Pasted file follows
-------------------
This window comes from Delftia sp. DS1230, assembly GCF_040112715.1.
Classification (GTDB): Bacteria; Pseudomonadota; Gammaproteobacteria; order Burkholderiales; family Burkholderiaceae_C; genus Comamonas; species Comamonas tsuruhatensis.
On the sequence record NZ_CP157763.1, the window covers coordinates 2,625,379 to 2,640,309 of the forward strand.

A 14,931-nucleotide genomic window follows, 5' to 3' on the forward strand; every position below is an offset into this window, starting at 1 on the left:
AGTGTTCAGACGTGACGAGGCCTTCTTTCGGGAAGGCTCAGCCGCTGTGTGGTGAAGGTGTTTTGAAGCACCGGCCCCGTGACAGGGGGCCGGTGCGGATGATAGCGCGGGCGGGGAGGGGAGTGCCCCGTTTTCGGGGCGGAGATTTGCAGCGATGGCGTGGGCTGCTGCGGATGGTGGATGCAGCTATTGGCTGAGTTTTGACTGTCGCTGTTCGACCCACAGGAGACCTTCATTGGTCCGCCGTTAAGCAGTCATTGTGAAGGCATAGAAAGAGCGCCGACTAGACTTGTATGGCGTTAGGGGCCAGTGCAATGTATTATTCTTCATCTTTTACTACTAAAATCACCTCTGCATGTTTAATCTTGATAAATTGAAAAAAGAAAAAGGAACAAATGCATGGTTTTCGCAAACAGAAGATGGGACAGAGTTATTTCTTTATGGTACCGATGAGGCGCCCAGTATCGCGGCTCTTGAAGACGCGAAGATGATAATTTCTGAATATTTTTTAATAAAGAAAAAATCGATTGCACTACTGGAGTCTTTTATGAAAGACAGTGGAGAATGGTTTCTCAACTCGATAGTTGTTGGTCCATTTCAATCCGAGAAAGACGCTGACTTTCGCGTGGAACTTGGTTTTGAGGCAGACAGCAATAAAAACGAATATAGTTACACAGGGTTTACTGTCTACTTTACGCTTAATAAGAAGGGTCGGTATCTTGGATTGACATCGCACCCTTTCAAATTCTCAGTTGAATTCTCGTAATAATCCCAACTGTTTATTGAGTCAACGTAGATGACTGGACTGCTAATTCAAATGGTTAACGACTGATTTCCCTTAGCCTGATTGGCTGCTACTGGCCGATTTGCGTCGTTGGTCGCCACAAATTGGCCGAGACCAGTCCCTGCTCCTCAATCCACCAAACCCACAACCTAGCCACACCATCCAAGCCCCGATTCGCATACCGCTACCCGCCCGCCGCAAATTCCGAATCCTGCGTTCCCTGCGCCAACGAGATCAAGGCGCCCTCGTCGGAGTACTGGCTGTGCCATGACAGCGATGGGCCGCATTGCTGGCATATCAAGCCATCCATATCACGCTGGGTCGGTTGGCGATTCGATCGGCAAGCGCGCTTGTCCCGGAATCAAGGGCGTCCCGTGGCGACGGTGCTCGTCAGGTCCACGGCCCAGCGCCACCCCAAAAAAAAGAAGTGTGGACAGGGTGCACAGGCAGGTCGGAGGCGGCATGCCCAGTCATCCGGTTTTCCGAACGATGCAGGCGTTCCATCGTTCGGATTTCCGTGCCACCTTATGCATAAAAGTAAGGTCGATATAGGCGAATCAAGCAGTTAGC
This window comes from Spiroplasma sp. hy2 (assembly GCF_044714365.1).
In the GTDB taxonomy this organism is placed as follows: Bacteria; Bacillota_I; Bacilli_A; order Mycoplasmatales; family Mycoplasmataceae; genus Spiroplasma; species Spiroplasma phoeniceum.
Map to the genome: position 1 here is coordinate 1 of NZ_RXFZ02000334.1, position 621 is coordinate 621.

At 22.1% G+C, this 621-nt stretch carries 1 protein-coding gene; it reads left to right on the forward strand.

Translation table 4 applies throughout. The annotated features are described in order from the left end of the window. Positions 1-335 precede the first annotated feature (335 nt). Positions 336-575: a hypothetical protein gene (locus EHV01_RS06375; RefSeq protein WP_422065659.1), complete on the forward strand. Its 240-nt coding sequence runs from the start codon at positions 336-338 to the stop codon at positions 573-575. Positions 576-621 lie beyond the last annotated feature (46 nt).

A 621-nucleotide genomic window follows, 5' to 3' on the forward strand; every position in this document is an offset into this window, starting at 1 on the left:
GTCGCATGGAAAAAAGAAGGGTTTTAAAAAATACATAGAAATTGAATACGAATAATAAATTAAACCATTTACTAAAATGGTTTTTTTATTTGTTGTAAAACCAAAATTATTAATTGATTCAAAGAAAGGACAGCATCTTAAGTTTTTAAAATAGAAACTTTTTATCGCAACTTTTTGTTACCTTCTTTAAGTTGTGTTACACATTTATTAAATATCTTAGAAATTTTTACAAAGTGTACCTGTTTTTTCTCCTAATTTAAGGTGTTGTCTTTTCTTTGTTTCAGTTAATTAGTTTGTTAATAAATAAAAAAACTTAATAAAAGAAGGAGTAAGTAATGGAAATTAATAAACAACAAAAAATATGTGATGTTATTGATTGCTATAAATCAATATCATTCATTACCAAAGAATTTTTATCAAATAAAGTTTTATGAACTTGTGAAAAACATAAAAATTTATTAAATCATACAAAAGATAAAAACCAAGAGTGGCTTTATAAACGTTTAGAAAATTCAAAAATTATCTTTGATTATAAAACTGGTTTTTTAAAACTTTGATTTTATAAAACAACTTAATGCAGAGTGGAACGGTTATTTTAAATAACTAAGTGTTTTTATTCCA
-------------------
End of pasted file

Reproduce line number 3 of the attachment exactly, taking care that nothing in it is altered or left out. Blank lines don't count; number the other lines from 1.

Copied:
On the sequence record NZ_CP157763.1, the window covers coordinates 2,625,379 to 2,640,309 of the forward strand.